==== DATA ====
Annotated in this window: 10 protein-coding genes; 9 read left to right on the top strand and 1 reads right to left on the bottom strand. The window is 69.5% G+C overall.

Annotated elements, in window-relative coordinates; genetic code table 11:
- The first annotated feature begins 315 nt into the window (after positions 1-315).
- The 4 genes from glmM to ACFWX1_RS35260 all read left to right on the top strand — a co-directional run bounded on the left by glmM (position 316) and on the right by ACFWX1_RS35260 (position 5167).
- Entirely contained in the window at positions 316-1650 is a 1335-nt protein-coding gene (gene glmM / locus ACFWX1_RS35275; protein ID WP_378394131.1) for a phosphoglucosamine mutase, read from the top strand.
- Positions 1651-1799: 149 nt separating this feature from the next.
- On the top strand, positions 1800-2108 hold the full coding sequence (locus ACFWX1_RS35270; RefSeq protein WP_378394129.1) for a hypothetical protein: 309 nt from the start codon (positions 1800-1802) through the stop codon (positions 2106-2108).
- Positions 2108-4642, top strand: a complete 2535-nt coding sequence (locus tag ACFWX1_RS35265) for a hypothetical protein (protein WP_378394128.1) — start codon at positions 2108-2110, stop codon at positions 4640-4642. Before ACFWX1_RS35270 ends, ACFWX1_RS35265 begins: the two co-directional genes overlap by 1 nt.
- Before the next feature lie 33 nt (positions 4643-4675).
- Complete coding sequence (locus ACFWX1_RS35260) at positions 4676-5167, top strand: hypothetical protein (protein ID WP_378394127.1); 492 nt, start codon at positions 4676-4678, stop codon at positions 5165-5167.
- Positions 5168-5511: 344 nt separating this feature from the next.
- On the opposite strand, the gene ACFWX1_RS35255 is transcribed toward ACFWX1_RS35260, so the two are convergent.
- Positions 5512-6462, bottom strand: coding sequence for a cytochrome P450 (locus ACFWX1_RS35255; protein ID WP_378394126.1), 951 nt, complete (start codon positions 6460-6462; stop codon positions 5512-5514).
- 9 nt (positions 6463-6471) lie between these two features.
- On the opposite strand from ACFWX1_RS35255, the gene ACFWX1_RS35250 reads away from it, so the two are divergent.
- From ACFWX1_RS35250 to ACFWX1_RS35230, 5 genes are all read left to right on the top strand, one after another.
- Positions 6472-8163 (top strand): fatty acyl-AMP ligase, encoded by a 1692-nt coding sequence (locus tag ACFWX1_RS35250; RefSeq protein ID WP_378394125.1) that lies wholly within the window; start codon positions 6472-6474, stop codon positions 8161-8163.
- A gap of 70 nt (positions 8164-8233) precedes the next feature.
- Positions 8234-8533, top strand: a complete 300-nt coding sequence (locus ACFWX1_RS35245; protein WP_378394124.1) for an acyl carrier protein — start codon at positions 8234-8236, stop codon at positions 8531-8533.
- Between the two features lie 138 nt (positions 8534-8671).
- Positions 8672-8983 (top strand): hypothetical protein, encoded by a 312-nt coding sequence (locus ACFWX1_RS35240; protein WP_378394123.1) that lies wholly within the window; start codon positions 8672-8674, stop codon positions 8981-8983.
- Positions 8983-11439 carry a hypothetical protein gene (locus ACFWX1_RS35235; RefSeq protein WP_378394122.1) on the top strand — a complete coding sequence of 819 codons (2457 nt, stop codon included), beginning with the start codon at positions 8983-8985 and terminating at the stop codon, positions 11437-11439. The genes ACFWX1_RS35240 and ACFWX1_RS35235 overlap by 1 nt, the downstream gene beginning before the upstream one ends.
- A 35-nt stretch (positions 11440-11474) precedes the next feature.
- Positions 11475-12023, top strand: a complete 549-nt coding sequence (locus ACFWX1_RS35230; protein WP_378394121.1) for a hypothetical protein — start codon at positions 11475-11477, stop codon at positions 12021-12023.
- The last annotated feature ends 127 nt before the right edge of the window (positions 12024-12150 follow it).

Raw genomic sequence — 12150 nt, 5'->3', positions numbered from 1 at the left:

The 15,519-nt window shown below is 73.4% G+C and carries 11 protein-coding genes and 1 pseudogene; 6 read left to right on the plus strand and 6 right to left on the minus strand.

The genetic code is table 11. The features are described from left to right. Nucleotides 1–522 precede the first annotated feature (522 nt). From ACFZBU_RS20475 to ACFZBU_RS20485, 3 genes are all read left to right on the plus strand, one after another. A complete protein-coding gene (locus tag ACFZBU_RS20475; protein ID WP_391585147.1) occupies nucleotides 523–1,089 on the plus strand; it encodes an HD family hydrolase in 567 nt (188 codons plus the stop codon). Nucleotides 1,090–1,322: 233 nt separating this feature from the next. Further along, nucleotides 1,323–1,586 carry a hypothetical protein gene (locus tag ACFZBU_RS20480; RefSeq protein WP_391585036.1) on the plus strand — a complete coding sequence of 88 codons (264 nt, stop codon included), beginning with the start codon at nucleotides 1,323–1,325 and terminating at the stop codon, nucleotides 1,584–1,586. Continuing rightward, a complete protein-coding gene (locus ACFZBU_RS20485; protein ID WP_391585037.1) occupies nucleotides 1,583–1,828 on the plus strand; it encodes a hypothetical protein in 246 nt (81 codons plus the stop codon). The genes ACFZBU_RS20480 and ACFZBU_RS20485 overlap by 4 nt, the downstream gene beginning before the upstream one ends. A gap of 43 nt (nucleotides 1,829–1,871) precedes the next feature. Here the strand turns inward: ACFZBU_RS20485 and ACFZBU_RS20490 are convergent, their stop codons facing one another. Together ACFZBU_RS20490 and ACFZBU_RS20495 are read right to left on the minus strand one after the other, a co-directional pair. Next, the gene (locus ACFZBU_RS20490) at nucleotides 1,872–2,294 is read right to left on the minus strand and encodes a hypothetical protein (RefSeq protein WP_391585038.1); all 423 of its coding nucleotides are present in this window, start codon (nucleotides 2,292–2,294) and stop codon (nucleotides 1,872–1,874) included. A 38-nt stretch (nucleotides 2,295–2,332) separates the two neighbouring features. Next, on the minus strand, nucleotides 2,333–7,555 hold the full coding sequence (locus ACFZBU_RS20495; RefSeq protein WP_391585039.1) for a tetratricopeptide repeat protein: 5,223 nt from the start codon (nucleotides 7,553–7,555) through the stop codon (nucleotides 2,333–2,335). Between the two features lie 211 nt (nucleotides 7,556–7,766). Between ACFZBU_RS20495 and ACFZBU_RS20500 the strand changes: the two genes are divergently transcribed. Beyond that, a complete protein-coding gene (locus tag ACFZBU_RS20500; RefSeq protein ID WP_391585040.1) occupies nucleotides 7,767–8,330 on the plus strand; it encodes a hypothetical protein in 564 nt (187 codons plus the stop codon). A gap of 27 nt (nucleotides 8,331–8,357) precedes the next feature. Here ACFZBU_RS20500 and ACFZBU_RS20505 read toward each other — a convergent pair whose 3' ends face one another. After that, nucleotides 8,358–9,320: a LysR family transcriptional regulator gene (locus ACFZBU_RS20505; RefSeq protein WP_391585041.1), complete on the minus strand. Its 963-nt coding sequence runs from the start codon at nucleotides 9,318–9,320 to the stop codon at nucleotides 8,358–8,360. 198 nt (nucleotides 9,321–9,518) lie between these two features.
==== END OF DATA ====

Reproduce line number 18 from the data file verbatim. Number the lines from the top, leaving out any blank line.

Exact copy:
- A gap of 70 nt (positions 8164-8233) precedes the next feature.